What Happens When Two Codependents Get in a Relationship?

Photo by Sharon McCutcheon on Unsplash

Based on the nature of a codependent being a people pleaser, someone who will sacrifice their wellbeing in order to preserve a relationship and bases their self-esteem on the opinions of others, I believed that a codependent could only end up with a narcissist.

A narcissist in this context is someone who places their wants above the other person and ignores the opinions of others, especially if negative. It’s important to note that this person does not necessarily have narcissistic personality disorder.

The main similarity between the codependent and the narcissist is that they both want the relationship because they both lack self-love. The difference is that the codependent will sacrifice themselves to get love, while the narcissist will sacrifice the codependent to get love.

The two go together in a grand ol’ dance of dysfunction. You simply cannot have one without the other.

I spoke to a friend of mine the other day. She’s a salt of the earth type of girl who got badly burnt by a narcissist in her previous relationship.

She told me that she’s about to embark on another relationship and that this new girl is just like her in that she is always the person who cares more and gives more in a relationship.

Immediately I asked myself, “Can two codependents get together?”

But then I realized of course they can! So I tried to explain the dynamic she was about to sign up for.

Two codependents can get together because they both are trying to find love outside of themselves. But what will happen is that the person who is more selfish will become the narcissist in the relationship and the person who is more selfless will be the codependent.

At first, I expect the relationship to be great but someone is going to get restless.

Either the narcissist will take the codependent for granted (which leads to not contributing to the relationship at best or doing some extra-curriculars with someone else at worst) or the codependent will be angry because she is doing so much and the narcissist is barely doing anything.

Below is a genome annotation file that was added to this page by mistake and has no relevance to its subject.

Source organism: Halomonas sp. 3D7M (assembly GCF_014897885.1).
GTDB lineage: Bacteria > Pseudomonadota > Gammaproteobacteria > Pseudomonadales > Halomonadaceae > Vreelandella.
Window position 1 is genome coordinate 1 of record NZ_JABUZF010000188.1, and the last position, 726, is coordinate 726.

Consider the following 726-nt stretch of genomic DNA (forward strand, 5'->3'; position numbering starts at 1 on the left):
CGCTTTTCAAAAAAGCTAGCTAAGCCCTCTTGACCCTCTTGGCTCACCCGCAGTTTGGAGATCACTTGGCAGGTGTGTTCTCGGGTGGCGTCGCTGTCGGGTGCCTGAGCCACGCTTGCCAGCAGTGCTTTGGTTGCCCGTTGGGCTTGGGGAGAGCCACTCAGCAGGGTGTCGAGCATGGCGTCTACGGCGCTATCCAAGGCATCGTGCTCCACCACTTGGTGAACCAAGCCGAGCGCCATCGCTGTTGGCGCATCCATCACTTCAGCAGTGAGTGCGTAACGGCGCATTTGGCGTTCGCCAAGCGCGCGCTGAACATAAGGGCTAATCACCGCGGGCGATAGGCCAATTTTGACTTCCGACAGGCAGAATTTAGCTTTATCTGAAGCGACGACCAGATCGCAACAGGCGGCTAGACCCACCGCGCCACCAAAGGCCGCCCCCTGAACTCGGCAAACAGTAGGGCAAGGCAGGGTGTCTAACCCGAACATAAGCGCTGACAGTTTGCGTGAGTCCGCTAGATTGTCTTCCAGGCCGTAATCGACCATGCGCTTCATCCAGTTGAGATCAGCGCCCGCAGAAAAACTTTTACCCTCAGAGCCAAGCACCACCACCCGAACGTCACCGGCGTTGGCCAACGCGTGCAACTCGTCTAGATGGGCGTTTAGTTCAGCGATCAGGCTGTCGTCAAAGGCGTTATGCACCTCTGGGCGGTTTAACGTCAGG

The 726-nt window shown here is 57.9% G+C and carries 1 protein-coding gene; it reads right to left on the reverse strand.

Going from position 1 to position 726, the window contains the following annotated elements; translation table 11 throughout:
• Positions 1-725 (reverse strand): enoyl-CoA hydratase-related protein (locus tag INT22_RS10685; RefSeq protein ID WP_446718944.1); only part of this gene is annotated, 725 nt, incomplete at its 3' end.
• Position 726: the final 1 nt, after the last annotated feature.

The narcissist in this context is still a nice enough person and won’t cause a ruckus but they will still be selfish as they try to maintain the great deal they have going for them and will appease the codependent.

The codependent will then feels satiated, loved and will return to her normally scheduled programming. And by that I mean she will go back to her self-sacrificial bullcrap, not realizing that that is why she was so upset in the first place.

She gets upset once again because she feels she’s doing the most and that the narcissist isn’t pulling their weight.

The many stressors of life will compound these emotions and behaviors, and eventually they will separate.

In an alternate timeline, the narcissist could dump the codependent for someone new (or old). The narcissist in this dynamic could find someone who is more narcissistic than they are and be with them instead.

Now they can go back to their more comfortable programming of being a codependent as they return to earning love by sacrificing themselves.

Did I explain this to my friend as eloquently as this? No, but I expressed the heart of it which is that she needed time to improve her relationship with herself because her point of attraction probably hadn’t changed to something healthy yet.

Moreover, if you unconsciously believe that love is about someone giving and someone taking, you won’t be able to do anything about it because it’s an unconscious belief.

If you unconsciously think it is normal for a couple to have such an imbalance, you will see your relationship as typical. Doesn’t everybody have a bickering spouse or a selfish one? Isn’t your spouse overtly or covertly trying to coerce you into behaving the way they want you to? Don’t we all need love, sex, companionship, emotional support, financial support or some combination of these?

You could have ten relationships that all follow the same dynamic, but if the dynamic isn’t brought to your conscious awareness, nothing can be done to change it.

I tried to plant the seed in my friend’s mind. Will it bloom? I’m afraid it probably won’t but her relationship will be another lesson and something to grow from.

Emotional pain can be a great tool to revolutionize our lives to change in the way we want it to be.

It isn’t that we can’t get the relationships and the love we desire. It’s just that we look for it in the wrong places because we don’t know any better.

But by taking the time to be alone in order to process the past, seeing the commonalities in our romances and getting the help from those who can guide us, we can break our destructive cycles and be in something healthy.

And I can guarantee it won’t look or feel like what you would’ve expected it to, because when you change, the things you look at change too.

Former Edu. Psychologist | Current Writer | Constant Learner | “By your stumbling the world is perfected.”

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